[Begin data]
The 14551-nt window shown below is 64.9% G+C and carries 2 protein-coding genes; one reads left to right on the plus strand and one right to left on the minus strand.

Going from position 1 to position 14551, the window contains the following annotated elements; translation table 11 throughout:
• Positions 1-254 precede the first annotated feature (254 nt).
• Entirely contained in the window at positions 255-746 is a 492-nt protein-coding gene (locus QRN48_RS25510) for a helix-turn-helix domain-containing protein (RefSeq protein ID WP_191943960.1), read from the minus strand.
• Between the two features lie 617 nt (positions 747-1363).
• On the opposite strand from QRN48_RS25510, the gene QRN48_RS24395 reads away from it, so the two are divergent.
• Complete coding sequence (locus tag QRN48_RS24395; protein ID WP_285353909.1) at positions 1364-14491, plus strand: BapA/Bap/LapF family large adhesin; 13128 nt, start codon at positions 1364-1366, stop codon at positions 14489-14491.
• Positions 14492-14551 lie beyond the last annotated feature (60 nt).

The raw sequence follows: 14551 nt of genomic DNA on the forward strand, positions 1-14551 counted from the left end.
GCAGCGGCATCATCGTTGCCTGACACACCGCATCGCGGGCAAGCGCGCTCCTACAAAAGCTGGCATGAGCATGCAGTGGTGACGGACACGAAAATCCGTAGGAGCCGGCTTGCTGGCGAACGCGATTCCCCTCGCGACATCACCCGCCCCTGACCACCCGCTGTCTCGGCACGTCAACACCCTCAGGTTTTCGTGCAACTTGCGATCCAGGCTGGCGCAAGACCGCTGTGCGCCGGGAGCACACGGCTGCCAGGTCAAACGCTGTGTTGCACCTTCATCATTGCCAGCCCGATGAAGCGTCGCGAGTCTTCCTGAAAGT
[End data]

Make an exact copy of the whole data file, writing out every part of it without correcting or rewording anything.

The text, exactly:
The 14551-nt window shown below is 64.9% G+C and carries 2 protein-coding genes; one reads left to right on the plus strand and one right to left on the minus strand.

Going from position 1 to position 14551, the window contains the following annotated elements; translation table 11 throughout:
• Positions 1-254 precede the first annotated feature (254 nt).
• Entirely contained in the window at positions 255-746 is a 492-nt protein-coding gene (locus QRN48_RS25510) for a helix-turn-helix domain-containing protein (RefSeq protein ID WP_191943960.1), read from the minus strand.
• Between the two features lie 617 nt (positions 747-1363).
• On the opposite strand from QRN48_RS25510, the gene QRN48_RS24395 reads away from it, so the two are divergent.
• Complete coding sequence (locus tag QRN48_RS24395; protein ID WP_285353909.1) at positions 1364-14491, plus strand: BapA/Bap/LapF family large adhesin; 13128 nt, start codon at positions 1364-1366, stop codon at positions 14489-14491.
• Positions 14492-14551 lie beyond the last annotated feature (60 nt).

The raw sequence follows: 14551 nt of genomic DNA on the forward strand, positions 1-14551 counted from the left end.
GCAGCGGCATCATCGTTGCCTGACACACCGCATCGCGGGCAAGCGCGCTCCTACAAAAGCTGGCATGAGCATGCAGTGGTGACGGACACGAAAATCCGTAGGAGCCGGCTTGCTGGCGAACGCGATTCCCCTCGCGACATCACCCGCCCCTGACCACCCGCTGTCTCGGCACGTCAACACCCTCAGGTTTTCGTGCAACTTGCGATCCAGGCTGGCGCAAGACCGCTGTGCGCCGGGAGCACACGGCTGCCAGGTCAAACGCTGTGTTGCACCTTCATCATTGCCAGCCCGATGAAGCGTCGCGAGTCTTCCTGAAAGT